Pawson, Ray (2013). The science of evaluation : a realist manifesto. London, SAGE.
Sheth-Voss, Seema (2014). ‘”Unknown Unknowns” Can Wreak Havoc On Your Business Risk Management Plans’, Forbes.
Spacey, John (2016). ‘What is an unknown risk?’.
Taleb, N. N. 2005. Fooled by randomness : the hidden role of chance in life and in the markets, New York, Random House.
Taleb, N. N. 2007. The black swan : the impact of the highly improbable, New York, Random House.
Voss, C. 2016. Never split the difference : negotiating as if your life depended on it, New York, HarperBusiness, an imprint of HarperCollins Publishers.
Does a ‘Black Swan’ exist?
A ‘Black Swan’ is “an unpredictable event that is beyond what is normally expected of a situation and has potentially severe consequences” (Chappelow, 2020).
The black swan was popularised by Nassim Nicholas Taleb (Taleb, 2005, Taleb, 2007). Black swan events(BSE) occur very rarely but, when they do, the impact is extremely serious and widespread. The reality is that they cannot be predicted although many argue that – with hindsight – it could have been foreseen. It is particularly evident in the financial sector, with the financials crash of 2008 now being cited as an archetypal BSE.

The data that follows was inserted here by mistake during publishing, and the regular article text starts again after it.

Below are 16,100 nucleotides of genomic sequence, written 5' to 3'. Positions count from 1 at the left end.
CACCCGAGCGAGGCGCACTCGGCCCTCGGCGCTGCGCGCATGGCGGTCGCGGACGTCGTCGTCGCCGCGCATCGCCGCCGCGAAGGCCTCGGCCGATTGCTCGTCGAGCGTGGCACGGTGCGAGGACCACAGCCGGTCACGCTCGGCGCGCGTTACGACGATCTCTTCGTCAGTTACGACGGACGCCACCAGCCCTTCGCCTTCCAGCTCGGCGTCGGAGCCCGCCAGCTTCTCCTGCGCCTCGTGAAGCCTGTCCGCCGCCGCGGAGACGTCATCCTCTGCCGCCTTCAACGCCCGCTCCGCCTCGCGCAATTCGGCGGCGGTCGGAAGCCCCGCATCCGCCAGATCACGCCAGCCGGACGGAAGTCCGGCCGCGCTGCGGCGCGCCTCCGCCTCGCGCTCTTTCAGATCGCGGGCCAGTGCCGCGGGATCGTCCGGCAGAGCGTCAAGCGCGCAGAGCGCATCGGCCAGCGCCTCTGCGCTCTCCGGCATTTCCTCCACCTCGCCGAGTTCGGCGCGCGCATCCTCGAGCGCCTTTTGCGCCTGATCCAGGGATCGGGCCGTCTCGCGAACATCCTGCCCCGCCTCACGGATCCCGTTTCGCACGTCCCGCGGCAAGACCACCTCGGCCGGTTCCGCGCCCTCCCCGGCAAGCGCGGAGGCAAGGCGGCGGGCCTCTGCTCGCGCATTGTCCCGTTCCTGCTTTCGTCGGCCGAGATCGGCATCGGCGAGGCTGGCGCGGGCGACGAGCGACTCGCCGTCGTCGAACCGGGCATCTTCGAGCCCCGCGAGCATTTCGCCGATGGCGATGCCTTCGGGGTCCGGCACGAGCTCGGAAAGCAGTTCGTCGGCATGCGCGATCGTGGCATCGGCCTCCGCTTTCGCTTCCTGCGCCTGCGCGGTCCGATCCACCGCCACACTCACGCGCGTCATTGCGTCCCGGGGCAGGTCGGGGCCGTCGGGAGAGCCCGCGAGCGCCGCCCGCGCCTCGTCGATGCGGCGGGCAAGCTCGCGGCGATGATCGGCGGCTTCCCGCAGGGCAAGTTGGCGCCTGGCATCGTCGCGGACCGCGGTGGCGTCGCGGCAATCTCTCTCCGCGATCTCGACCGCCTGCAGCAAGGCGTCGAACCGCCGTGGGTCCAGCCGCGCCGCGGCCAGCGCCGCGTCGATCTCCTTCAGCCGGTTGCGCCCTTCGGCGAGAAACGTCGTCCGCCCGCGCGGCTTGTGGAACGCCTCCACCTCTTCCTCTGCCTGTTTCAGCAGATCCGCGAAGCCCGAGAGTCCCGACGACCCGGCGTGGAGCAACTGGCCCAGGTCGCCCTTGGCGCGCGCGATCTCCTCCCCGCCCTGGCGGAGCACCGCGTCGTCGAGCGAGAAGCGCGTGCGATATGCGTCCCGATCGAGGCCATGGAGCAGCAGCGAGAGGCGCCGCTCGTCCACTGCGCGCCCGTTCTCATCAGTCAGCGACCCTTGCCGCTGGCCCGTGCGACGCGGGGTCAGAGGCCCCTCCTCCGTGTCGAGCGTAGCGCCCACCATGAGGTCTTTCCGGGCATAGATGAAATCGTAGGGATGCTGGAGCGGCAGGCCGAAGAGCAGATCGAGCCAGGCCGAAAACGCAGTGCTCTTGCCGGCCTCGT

The use of the term ‘black swan’ was first coined by a former Wall Street trader and finance professor, Nassim Nicholas Taleb. Published just before the 2008 financial crash, Taleb argued that – as they are rare but have extreme consequences –we should always assume that BSEs are possible and should be planned for (Taleb 2007). This can be achieved through contingency planning. Examples tend to be focused in the financial sector; for some of these examples read this article in relation to 9 BSE that that changed the Financial World, the most recent of which includes BREXIT (Khan 2019).